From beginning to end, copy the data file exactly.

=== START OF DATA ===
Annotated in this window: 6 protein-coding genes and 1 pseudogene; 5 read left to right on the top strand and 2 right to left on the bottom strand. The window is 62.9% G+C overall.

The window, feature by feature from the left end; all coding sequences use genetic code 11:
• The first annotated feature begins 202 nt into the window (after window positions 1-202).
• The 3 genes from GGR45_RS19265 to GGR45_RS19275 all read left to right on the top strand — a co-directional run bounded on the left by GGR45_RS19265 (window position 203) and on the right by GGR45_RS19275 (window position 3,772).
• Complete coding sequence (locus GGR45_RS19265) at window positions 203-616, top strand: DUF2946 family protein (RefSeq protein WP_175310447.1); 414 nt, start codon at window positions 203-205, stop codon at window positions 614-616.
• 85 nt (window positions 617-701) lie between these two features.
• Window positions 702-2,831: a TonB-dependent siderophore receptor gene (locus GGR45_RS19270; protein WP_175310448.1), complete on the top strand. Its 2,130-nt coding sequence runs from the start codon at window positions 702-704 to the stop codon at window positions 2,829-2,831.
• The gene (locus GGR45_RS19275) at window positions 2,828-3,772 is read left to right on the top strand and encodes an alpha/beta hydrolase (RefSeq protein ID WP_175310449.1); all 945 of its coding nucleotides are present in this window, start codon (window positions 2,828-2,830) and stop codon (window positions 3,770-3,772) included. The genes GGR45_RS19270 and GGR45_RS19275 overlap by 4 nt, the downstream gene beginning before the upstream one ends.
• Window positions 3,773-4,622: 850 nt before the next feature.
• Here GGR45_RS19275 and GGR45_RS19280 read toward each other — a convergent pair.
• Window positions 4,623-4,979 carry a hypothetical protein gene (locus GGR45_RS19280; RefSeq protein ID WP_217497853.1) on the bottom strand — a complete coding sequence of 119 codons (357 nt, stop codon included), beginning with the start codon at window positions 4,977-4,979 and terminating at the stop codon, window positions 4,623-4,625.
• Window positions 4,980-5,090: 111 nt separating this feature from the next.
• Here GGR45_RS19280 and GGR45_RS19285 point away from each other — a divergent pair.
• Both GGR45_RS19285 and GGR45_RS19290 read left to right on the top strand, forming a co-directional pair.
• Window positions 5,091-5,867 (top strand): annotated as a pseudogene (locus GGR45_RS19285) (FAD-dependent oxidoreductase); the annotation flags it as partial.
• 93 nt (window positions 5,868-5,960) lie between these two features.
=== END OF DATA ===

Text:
Annotated in this window: 6 protein-coding genes and 1 pseudogene; 5 read left to right on the top strand and 2 right to left on the bottom strand. The window is 62.9% G+C overall.

The window, feature by feature from the left end; all coding sequences use genetic code 11:
• The first annotated feature begins 202 nt into the window (after window positions 1-202).
• The 3 genes from GGR45_RS19265 to GGR45_RS19275 all read left to right on the top strand — a co-directional run bounded on the left by GGR45_RS19265 (window position 203) and on the right by GGR45_RS19275 (window position 3,772).
• Complete coding sequence (locus GGR45_RS19265) at window positions 203-616, top strand: DUF2946 family protein (RefSeq protein WP_175310447.1); 414 nt, start codon at window positions 203-205, stop codon at window positions 614-616.
• 85 nt (window positions 617-701) lie between these two features.
• Window positions 702-2,831: a TonB-dependent siderophore receptor gene (locus GGR45_RS19270; protein WP_175310448.1), complete on the top strand. Its 2,130-nt coding sequence runs from the start codon at window positions 702-704 to the stop codon at window positions 2,829-2,831.
• The gene (locus GGR45_RS19275) at window positions 2,828-3,772 is read left to right on the top strand and encodes an alpha/beta hydrolase (RefSeq protein ID WP_175310449.1); all 945 of its coding nucleotides are present in this window, start codon (window positions 2,828-2,830) and stop codon (window positions 3,770-3,772) included. The genes GGR45_RS19270 and GGR45_RS19275 overlap by 4 nt, the downstream gene beginning before the upstream one ends.
• Window positions 3,773-4,622: 850 nt before the next feature.
• Here GGR45_RS19275 and GGR45_RS19280 read toward each other — a convergent pair.
• Window positions 4,623-4,979 carry a hypothetical protein gene (locus GGR45_RS19280; RefSeq protein ID WP_217497853.1) on the bottom strand — a complete coding sequence of 119 codons (357 nt, stop codon included), beginning with the start codon at window positions 4,977-4,979 and terminating at the stop codon, window positions 4,623-4,625.
• Window positions 4,980-5,090: 111 nt separating this feature from the next.
• Here GGR45_RS19280 and GGR45_RS19285 point away from each other — a divergent pair.
• Both GGR45_RS19285 and GGR45_RS19290 read left to right on the top strand, forming a co-directional pair.
• Window positions 5,091-5,867 (top strand): annotated as a pseudogene (locus GGR45_RS19285) (FAD-dependent oxidoreductase); the annotation flags it as partial.
• 93 nt (window positions 5,868-5,960) lie between these two features.